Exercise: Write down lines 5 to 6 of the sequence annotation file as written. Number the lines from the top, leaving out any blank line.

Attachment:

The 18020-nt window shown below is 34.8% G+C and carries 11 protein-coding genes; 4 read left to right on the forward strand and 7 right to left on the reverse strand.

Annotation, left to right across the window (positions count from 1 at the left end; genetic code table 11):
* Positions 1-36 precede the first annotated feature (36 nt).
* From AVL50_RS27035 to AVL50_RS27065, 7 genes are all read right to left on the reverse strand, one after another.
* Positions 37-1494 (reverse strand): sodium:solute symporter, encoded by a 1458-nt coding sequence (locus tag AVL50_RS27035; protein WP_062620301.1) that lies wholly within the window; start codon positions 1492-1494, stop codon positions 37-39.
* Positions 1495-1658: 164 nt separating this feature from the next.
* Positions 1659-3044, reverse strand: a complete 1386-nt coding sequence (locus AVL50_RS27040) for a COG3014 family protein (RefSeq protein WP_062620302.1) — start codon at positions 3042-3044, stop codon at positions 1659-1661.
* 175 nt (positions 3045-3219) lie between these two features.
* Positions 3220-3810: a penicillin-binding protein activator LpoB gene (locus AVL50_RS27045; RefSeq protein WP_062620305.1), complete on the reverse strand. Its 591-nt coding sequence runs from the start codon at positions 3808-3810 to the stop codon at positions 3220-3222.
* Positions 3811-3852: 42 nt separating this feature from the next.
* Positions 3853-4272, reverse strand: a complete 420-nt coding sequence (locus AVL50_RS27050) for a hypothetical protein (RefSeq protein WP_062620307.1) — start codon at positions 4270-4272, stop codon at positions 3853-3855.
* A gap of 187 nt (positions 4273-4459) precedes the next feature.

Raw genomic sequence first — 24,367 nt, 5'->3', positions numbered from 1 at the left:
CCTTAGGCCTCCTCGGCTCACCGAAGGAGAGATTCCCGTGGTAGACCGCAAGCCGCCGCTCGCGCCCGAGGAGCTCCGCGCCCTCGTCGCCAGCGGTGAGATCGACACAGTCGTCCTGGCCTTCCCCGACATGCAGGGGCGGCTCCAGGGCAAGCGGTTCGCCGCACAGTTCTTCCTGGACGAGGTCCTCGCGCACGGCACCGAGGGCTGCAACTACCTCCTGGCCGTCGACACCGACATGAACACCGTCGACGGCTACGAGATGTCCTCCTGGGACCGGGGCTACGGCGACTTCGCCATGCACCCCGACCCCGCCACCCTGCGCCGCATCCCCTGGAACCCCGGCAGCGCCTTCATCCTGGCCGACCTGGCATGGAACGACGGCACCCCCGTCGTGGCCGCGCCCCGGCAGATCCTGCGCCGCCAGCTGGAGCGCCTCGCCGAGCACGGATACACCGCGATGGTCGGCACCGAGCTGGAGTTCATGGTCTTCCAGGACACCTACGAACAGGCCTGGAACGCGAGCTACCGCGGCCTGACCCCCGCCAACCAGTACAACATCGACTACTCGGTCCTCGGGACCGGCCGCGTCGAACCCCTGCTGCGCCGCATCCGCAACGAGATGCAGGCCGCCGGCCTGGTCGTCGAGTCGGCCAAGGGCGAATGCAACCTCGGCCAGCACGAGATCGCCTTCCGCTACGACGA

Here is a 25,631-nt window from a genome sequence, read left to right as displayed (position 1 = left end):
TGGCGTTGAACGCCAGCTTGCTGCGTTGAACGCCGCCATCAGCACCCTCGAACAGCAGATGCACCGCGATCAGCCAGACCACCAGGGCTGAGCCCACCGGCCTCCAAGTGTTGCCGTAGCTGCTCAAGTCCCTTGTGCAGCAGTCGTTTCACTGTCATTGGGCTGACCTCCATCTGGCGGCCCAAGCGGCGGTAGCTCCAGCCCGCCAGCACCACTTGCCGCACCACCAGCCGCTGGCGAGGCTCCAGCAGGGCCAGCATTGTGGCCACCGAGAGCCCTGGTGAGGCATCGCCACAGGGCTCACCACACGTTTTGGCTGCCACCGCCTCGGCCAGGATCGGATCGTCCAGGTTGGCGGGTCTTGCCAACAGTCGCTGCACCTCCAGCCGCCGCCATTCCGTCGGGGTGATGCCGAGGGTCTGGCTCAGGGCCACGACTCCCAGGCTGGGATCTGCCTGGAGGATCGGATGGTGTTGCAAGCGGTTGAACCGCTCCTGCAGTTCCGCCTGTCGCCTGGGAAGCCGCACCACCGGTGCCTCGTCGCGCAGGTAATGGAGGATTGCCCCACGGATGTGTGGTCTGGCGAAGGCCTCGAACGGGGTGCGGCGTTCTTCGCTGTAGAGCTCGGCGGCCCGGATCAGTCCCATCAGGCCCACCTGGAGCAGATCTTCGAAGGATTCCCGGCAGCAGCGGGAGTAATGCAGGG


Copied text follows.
* Positions 37-1494 (reverse strand): sodium:solute symporter, encoded by a 1458-nt coding sequence (locus tag AVL50_RS27035; protein WP_062620301.1) that lies wholly within the window; start codon positions 1492-1494, stop codon positions 37-39.
* Positions 1495-1658: 164 nt separating this feature from the next.